John McCain brought a classless campaign to a dignified close last Tuesday night, though his supporters remained obstinately disrespectful. While the media will now undoubtably be scrambling for stories to fill the void the end of the two-year campaign has brought, I would like to offer my own epitaph to the most exciting political campaign in recent history.
McCain lost for three main reasons. He was off-message, he was negative and he made poor decisions.
Analysts can argue race or gender until they are blue in the face, but McCain lost because Barack Obama stayed on message and he did not. From day one of his campaign, Obama was the candidate of change while McCain tried to reinvent himself more times than Cher. This misstep gave the Obama campaign power and his supporters a banner under which to gather.
McCain was also mistaken in thinking Americans would find derogatory campaign ads appealing. The Paris Hilton ad he ran was juvenile and did not do anything to strengthen his campaign.
All the mistakes could have been negated by a good vice-presidential selection. But instead of picking someone like a Mitt Romney or Tim Pawlenty, he chose Sarah Palin, a novice governor with no national experience to her name. Instead of beefing up his economic standards, he picked a woman, hoping to cater to Hillary Clinton voters.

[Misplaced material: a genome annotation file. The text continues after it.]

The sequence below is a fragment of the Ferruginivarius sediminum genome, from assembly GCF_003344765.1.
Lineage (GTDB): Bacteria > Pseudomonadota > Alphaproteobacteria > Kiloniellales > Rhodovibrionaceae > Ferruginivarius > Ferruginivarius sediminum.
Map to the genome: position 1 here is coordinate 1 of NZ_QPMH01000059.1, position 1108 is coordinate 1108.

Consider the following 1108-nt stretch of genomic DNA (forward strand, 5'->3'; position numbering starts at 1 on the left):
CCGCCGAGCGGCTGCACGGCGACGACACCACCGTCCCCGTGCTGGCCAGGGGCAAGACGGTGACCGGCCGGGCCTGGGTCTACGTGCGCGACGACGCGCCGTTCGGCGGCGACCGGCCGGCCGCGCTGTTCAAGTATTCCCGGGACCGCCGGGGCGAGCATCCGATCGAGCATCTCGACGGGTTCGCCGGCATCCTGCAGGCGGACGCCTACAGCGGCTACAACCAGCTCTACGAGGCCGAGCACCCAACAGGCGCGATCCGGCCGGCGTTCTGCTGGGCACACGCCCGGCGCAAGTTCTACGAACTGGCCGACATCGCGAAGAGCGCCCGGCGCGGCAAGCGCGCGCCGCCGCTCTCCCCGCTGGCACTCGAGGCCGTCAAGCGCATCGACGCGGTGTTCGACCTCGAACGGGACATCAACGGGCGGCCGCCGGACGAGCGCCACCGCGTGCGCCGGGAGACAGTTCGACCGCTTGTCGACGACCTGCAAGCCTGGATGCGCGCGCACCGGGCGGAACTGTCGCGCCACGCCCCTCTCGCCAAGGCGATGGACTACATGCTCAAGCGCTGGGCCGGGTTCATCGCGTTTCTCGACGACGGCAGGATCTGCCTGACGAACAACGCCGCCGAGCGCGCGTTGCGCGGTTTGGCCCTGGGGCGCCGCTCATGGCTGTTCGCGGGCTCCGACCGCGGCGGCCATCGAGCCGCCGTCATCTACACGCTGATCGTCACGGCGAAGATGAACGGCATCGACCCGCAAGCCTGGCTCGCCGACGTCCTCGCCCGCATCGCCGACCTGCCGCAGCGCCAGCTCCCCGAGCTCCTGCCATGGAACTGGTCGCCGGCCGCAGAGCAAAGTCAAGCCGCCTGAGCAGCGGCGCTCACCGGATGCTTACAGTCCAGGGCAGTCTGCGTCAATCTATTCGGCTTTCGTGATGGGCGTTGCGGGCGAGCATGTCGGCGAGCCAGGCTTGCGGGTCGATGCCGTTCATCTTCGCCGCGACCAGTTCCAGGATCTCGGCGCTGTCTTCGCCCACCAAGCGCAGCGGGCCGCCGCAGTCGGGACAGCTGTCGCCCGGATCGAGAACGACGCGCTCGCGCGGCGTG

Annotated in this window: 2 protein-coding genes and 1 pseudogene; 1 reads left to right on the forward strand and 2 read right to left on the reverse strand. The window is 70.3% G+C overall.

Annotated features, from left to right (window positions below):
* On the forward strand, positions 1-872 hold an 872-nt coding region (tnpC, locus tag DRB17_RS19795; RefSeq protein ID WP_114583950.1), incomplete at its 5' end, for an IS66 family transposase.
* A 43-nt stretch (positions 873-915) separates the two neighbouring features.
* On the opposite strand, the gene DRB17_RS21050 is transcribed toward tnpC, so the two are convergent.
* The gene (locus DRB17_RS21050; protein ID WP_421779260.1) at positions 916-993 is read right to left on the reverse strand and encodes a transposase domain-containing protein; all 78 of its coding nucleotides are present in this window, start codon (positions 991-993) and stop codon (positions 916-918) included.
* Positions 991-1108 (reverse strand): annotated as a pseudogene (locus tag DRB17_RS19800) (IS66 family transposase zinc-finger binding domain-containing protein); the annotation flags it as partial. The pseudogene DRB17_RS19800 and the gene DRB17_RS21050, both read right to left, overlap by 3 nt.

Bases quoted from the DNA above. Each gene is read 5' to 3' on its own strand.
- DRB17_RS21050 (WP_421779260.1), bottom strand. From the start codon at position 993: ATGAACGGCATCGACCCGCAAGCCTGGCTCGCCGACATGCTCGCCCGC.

What McCain failed to understand is the most ardent Clinton supporters were women who were pro-choice feminists with true democratic ideals. He was a fool to think he could court them by choosing a candidate so drastically underqualified.
Some also argued Clinton did such damage to Obama during the primaries that she practically handed McCain the presidency. While the Democratic primary was unusually vicious, McCain made no effort to pounce on this show of disunity. Frankly, Clinton tested Obama far more than McCain did and that cost him the election.
He also lacked the campaign machine Obama developed. An admitted technophobe, he began the shift toward online campaigning too late. Long after Obama was texting his supporters on a regular basis, McCain finally began a widespread e-mail campaign.
Could he have won? It’s possible. If he had spent the month after his nomination brushing up on economic policy and hammering away on both Clinton and Obama, he could have established a strong foothold for the general election. Instead he vacationed while Clinton and Obama duked it out, and now he is retiring into obscurity while Obama becomes the 44th president.
Libby Davis is a sophomore news-editorial journalism major from Coppell.